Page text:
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Auberry First Baptist Church, Auberry California Independent Baptist church in Auberry, California.
Beacon Hill Baptist Church, Forney Texas Independent Baptist Church in Forney Texas
Bethany Baptist Church, Ava Missouri A Fundamental Bible Believing Church Teaching The Word Of God.
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Articles

Msg #2214 Rejoice in Gospel Preaching What The Bible Says Good Samaritan's Penny Pulpit by Pastor Ed Rice
Msg #2207 Valentine Condolences What The Bible Says Good Samaritan's Penny Pulpit by Pastor Ed Rice
Msg #2139 Be Philadelphian What The Bible Says Good Samaritan's Penny Pulpit by Pastor Ed Rice
Msg #2138 The Church, A Prophetic Train Wreck What The Bible Says Good Samaritan's Penny Pulpit by Pastor Ed Rice
Msg #2137 Don't Judaize Christianity What The Bible Says Good Samaritan's Penny Pulpit by Pastor Ed Rice
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Videos

Daily Devotions - Counting the Cost (June 10, 2021) Proverbs 24:27 Prepare thy work without, and make it fit for thyself in the field; and afterwards build thine house.
Together Everyone Accomplishes More / An Original Song about Gideon & Nehemiah Together Everyone Accomplishes More” By Elaine Serrano Written February 9, 2021 Posted March 29, 2022 Recorded at the ...
FABBA Fine Arts Awards Chapel This is the Livestream of Faithful Ambassadors Bible Baptist Academy's chapel for March 22, 2021. Faithful Ambassadors Bible ...
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News

Although only 1% of the population, Jews victims of 14% of hate crimes, Statistics Canada reports, showing a 47% rise compared to previous year; Jewish official says alarmed by figures and calls for action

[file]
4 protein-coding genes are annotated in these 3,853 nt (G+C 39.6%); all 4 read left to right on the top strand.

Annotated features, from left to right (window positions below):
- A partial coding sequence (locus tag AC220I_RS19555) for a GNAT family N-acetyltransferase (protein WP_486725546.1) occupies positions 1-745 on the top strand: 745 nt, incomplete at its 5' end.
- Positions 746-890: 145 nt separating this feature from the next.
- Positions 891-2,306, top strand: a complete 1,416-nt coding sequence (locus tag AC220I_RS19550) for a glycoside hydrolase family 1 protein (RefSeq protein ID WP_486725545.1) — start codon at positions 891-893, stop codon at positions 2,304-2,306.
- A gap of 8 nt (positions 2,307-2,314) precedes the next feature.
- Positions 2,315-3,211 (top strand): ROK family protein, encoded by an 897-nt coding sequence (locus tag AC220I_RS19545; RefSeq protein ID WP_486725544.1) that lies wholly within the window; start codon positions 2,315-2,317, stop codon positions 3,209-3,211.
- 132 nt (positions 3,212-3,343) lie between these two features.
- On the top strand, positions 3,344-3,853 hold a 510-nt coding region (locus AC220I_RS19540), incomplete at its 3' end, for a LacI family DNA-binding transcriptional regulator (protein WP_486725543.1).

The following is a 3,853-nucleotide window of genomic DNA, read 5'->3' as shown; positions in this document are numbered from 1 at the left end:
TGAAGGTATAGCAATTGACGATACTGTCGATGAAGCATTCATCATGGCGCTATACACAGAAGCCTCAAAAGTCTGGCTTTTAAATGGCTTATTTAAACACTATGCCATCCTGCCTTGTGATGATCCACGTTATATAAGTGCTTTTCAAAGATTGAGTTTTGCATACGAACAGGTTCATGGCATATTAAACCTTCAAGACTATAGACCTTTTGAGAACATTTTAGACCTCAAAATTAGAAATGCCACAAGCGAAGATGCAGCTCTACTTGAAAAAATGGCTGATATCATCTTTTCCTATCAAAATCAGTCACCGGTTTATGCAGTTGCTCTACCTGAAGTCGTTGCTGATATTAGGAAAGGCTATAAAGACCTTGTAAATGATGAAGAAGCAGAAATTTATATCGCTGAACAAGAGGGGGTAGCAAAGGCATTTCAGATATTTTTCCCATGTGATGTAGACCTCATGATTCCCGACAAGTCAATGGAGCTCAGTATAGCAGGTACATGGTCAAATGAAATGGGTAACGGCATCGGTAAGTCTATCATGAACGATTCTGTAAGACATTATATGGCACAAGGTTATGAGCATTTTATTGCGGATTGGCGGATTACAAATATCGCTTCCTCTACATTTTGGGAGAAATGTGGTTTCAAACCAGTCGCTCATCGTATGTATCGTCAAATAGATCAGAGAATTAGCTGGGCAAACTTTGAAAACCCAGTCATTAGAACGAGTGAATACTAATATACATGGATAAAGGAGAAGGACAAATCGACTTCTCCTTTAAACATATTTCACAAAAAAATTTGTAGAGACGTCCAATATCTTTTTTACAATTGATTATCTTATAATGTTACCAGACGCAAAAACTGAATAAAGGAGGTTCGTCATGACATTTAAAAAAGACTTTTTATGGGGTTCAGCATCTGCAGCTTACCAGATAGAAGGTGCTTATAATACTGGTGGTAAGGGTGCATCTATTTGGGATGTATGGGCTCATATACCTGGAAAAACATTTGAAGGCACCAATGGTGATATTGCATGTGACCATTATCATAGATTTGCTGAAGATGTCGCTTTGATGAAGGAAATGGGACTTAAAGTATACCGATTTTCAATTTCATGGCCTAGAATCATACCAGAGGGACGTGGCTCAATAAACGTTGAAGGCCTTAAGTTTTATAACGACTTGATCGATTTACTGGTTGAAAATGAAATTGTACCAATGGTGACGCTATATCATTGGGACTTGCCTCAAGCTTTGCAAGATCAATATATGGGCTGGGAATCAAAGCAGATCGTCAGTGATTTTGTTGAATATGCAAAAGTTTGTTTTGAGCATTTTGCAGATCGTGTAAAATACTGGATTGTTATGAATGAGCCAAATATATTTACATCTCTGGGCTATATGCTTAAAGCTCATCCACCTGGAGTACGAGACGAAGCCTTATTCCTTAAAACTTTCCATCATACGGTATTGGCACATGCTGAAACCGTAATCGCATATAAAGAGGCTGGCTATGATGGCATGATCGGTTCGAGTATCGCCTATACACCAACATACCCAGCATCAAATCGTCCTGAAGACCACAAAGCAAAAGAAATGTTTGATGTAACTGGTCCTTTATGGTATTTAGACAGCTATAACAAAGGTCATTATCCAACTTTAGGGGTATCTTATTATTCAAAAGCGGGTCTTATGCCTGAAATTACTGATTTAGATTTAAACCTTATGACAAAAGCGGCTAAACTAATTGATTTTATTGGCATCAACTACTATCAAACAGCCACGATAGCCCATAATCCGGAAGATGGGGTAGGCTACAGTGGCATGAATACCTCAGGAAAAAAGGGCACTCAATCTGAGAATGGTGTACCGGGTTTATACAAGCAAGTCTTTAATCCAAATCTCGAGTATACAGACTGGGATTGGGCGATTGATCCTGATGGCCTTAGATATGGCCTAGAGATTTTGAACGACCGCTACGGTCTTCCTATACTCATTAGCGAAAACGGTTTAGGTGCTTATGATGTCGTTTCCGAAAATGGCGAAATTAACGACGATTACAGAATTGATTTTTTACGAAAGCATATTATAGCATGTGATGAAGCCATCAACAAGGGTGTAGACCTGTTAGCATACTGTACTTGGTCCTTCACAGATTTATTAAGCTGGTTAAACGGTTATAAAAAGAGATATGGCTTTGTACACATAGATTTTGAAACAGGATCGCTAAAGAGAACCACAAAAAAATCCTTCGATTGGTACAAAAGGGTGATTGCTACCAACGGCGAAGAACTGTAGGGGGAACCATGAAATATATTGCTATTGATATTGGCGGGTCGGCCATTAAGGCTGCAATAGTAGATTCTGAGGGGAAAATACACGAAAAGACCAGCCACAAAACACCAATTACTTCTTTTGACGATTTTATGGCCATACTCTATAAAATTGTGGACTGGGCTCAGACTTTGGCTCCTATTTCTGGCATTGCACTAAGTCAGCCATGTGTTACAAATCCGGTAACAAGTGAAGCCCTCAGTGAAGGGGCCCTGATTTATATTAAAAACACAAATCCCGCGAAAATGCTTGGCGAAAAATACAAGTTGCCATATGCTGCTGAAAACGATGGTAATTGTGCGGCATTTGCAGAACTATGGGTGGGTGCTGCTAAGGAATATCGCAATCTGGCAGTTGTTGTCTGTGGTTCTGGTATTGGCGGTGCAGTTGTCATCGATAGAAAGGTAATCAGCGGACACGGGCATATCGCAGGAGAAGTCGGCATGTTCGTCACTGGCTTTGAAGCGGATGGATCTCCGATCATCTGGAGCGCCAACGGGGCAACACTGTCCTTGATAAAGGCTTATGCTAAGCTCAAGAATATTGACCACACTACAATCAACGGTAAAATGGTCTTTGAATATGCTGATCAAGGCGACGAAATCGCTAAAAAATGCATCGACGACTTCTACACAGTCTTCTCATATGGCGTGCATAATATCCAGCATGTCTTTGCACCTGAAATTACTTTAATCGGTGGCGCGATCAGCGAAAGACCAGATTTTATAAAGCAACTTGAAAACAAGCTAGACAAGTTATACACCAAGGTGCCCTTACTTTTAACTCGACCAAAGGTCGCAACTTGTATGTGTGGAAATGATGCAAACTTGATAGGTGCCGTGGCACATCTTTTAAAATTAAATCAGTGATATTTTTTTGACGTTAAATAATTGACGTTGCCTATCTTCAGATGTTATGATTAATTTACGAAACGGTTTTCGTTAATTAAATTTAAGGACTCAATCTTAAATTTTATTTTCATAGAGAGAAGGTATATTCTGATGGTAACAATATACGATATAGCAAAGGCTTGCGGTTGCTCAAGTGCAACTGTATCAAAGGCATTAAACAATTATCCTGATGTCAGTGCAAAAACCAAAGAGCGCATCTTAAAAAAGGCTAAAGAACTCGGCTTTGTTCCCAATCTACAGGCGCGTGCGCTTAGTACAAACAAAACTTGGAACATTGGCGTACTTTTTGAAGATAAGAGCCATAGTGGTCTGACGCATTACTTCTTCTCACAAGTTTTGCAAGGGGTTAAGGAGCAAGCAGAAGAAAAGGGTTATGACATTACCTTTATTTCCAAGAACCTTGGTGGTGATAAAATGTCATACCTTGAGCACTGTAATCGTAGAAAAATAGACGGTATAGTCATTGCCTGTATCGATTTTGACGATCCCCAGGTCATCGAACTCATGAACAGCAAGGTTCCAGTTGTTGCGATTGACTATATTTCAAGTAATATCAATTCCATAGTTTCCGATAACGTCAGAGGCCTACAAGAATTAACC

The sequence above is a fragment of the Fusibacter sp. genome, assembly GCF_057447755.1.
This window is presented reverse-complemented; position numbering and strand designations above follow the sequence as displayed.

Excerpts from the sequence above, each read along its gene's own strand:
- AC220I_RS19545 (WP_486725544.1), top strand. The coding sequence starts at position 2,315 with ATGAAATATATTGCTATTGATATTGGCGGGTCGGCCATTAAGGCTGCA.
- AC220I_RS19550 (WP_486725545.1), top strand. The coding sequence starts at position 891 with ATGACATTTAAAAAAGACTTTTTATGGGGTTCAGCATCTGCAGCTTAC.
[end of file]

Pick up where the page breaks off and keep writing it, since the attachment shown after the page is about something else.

It's not mainline traditions anymore. Over the last decade Baptists, Methodists, Lutherans, Presbyterians, and every other Protestant family has declined except for those who say they are nondenominational.The 2020 US Religion Census, due out later this year, tallied 4,000 more nondenominational churches than in 2010, and nondenominational church attendance rose by 6.5 million during that time.At the same time, mainline Protestant Christianity is collapsing following five decades of declines. In the mid-1970s, nearly a third of Americans were affiliated with denominations like the United Methodist Church, the United Church of Christ, and the Episcopal Church. But now, just one in ten Americans are part of the mainline tradition.In 2021, nondenominational Protestants in the United States outnumbered mainline Protestants. But what is causing this tremendous shift in the church landscape?In the General Social Survey, Americans are asked about the religion they were raised in and then their current tradition. Mainline traditions have struggled for decades to retain believers born into their churches. In the 1970s, about three-quarters of those raised mainline would still belong to mainline churches as adults. In the 2010s, the share who stayed mainline had declined to just over half (55%).Of the 45 percent of the mainline who leave, some end up in evangelical congregations; however, the evangelical share did not increase between the 1980s and the 2010s. Instead, the bigger story is that the portion of those who leave the mainline and become a religious “none”—claiming no faith or no tradition in particular—has tripled since the 1970s, from 6 percent to nearly 20 percent in the most recent data. Thus, there’s not a lot of evidence that ...Continue reading...